As a parent and a health professional it was very intuitive for me to NEVER consider putting a TV in my kid’s bedrooms. I remember baby sitting as a teenager, and the parents walking me through a bedtime ritual that included leaving the TV on in their “still in the crib toddler’s bedroom, so he could fall asleep. Even at that age, I had a bit of a problem with that concept. I kept thinking that just like me, the baby should be able to learn to fall asleep even if it involved a few tears. It’s kind of a rite of passage for everyone. These parents apparently felt the rite of passage included nighttime TV programming!
i then became a first time parent years later. Despite the fact that several of my new mommy friends were putting TVs in their kids rooms as they reached various age milestones, I saw TV time as:
(a) Special time
(b) A habit that needed tight control and guidelines
(c) Something that would keep a child in their room and thus away from being with their family, friends, hobbies, or physical activity
A new study recently published in the American Journal of Preventive Medicine establishes that more “screen time” is associated with higher rates of childhood obesity. Kids who are allowed to have a TV in their bedroom tend to watch more TV – not surprising. But even more interesting is that when you compare this child to another who only watches TV in a common room like the family room, the hour by hour “extra viewing time” which happens in the bedroom is linked to higher rates of belly fat, higher triglyceride levels and generally higher risk of developing heart disease and diabetes. Even when you compare two kids with exactly the same number of hours of viewing time, one in his own bedroom and one in a family room setting, cardio-metabolic risk factors are still higher in the child who has his own TV. Statistics show that more boys than girls have bedroom televisions.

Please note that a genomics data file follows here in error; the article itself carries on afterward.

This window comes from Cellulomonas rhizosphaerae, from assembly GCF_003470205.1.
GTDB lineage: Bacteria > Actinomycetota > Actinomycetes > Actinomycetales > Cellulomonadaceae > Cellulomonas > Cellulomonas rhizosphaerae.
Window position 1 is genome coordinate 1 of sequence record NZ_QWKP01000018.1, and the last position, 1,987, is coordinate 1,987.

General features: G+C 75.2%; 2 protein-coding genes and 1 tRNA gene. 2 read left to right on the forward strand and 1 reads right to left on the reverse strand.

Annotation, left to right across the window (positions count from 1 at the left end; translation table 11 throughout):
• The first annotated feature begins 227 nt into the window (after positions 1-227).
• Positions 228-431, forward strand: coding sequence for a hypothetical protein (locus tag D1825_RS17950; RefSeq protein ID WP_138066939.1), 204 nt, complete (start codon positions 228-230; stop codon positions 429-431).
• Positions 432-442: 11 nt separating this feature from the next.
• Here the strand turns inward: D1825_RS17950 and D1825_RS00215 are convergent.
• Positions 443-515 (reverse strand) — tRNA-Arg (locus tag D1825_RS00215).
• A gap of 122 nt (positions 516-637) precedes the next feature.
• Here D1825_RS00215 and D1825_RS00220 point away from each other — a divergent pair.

The study’s lead author, Amanda Staiano, a researcher at the Pennington Biomedical Research Center in Louisiana, shared that she would love if this study inspired parents to “just say no” to any requests of a TV for a holiday wish – if it is meant for a child’s bedroom. She also pointed to the disruptive nature of a TV in the bedroom, when it comes to quality sleep. Kids should not be watching TV to fall asleep, and if they wake up during the night, they should not be turning a TV on for companionship. Poor sleep quality itself is a risk factor for obesity. Having a TV in one’s room can also interfere with family dinner hour, making the child reticent to come out and join the family and possibly miss a show they have come to love. Less family eating time is also a separate risk factor for weight issues.
The study looked at 369 kids between the ages of 5 and 18. A series of questions established viewing time habits, and whether the child had their own TV. Weight, BMI, waist size, fasting triglycerides, full cholesterol panel, visceral fat, and other measurements were assessed. Findings were then correlated to daily hours of viewing time and whether or not screening time was happening, to a large extent, in the private bedroom space. Weight, academic performance, and sleep can all be adversely affected by a TV in a child’s room, based on this study and other past studies. Frankly, in this new age of electronics, the same findings probably hold true for smartphones and computers in a child’s room. Use of these devices is also correlated to increased rates of snacking on highly processed foods, and overall higher food consumption.
Give your child a bike, pair of skates, tennis racquet, jump rope, or a hike with you and a healthy picnic instead of a TV this holiday season!!
Published On: December 13, 2012